The meteoric rise of both the public cloud and SaaS have brought along a strong preference for OpEx vs. CapEx. To recap: OpEx means you stop paying for a thing up front, and instead just pay as you go. If you’ve bought almost any business software lately you know the drill: you walk away with a monthly or annual subscription, rather than a DVD-ROM and a permanent or volume license.
But the funny thing about business trends is the frequency with which they simply turn upside down and make the conventional wisdom obsolete.
Recently, we have started seeing interest in getting out of pay as you go (rather unimaginatively often shortened as PAYGO) as a model, and moving back toward making upfront purchases then holding on for the ride as capital items get amortized.
Why? It’s all about economies of scale.
Imagine, if you will, that you are able to rent an office building for $10 a square foot, then rent out the space for $15 a square foot. Seems like a decent deal at 50% margin; but of course you’re also on the hook for servicing the customers, the space, and so forth. You’ll get a certain amount of relief as you share janitorial services across the space, of course, but your economic ceiling is stuck at 50%.
Now imagine that you purchase that whole building for $10M and rent out the space for $15M. Your debt payment may cut into profits for a few years, but at some point you’re paid off – and every year’s worth of rent thereafter is essentially all profit.
The first scenario puts an artificial boundary on both risk and reward: you’re on the hook for a fixed amount of rental cost, and can generate revenues only up to 150% of your outlay. You know how much you can lose, and how much you can gain. By contrast, in the second scenario, neither risk nor reward is bounded: with ownership comes risk (finding asbestos in the walls, say), as well as unlimited potential (raise rental prices and increase the profit curve).
This basic model applies to many cloud services – and to no small degree explains why so many companies are able to pop up – their growth is scaled with provisioned services.
If you were to decide to fire up a new streaming video service, say, that showed only the oeuvre of, say, Nicolas Cage, you’d want to have a fairly clear limit on your risk: maybe millions of people will sign up, but then again maybe they won’t. In order to be sure you’ve maximized the opportunity, though, you’ll need a rock solid infrastructure to ensure your early adopters get everything they expect: quick video start times, low re-buffering ratios, and excellent picture resolution. It doesn’t make sense to build that all out anew: you’re best off popping storage onto a cloud, maybe outsourcing CMS and encoding to an Online Video Platform (OVP), and delegating delivery to a global content delivery network (CDN). In this way you can have a world-class service, without having to pony up for servers, encoders, points of presence (POPs), load balancers, and all the other myriad elements necessary to compete.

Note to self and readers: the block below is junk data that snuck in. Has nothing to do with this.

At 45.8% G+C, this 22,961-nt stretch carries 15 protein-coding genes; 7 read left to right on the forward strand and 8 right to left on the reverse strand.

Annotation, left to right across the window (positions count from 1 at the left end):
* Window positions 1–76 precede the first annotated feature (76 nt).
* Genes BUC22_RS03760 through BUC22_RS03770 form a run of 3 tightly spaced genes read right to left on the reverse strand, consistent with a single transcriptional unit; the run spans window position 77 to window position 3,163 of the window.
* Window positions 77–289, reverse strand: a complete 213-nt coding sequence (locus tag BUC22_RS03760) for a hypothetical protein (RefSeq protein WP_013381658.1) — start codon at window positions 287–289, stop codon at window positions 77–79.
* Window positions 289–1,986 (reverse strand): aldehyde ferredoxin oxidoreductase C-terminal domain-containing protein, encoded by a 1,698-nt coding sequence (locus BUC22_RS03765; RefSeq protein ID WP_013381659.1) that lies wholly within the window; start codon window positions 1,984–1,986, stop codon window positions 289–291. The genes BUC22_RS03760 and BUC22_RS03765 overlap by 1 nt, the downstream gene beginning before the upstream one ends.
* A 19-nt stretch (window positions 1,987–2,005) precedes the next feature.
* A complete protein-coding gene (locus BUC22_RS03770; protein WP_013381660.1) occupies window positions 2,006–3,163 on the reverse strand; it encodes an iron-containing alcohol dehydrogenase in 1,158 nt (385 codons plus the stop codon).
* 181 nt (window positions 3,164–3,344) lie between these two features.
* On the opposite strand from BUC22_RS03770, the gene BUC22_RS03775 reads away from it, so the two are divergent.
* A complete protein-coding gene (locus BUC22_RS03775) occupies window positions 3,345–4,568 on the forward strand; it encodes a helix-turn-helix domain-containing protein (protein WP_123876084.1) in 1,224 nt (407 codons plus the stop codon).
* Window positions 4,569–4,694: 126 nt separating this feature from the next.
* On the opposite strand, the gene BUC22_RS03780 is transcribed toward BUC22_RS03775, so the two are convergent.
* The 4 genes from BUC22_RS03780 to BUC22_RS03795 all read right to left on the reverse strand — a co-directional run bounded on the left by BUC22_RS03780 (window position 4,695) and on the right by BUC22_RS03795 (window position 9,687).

In the first few months, this would be great – your financial risk is relatively low as you target your demand generation at the self-proclaimed “total Cage-heads”. But as you reach a wider and wider audience, and start to build a real revenue stream, you realize: the ongoing cost of all those outsourced, opex-based, services is flattening the curve that could bring you to profitability. By contrast, spinning up a set of machines to store, compute, and deliver your content could set a relatively fixed cost that, as you add viewers, would allow you to realize economies of scale and unbound profit.
We know that this is a real business consideration because Netflix already did it. Actually, they did it some time ago: while they do much (if not most) of their computation through cloud services, they decided in 2012 to move away from commercials CDNs in favor of their own Open Connect, and announced in 2016 that all its content delivery needs were now covered by their own network. Not only did this reduce their monthly opex bill, it also gave them control over the technology they used to guarantee an excellent quality of experience (QoE) for their users.
So for businesses nearing this op v. cap inflection point, the time really has arrived to put pencil to paper and calculate the cost of going it alone. The technology is relatively easy to acquire and manage, from server machines, to local load balancers and cache servers, and on up to global server load balancers. You can see a little bit more about how to actually build your own CDN here.
Opex solutions are absolutely indispensable in getting new services off the starting line; but it’s always worth keeping an eye on the economics, because with a large enough audience going it alone is the way to go.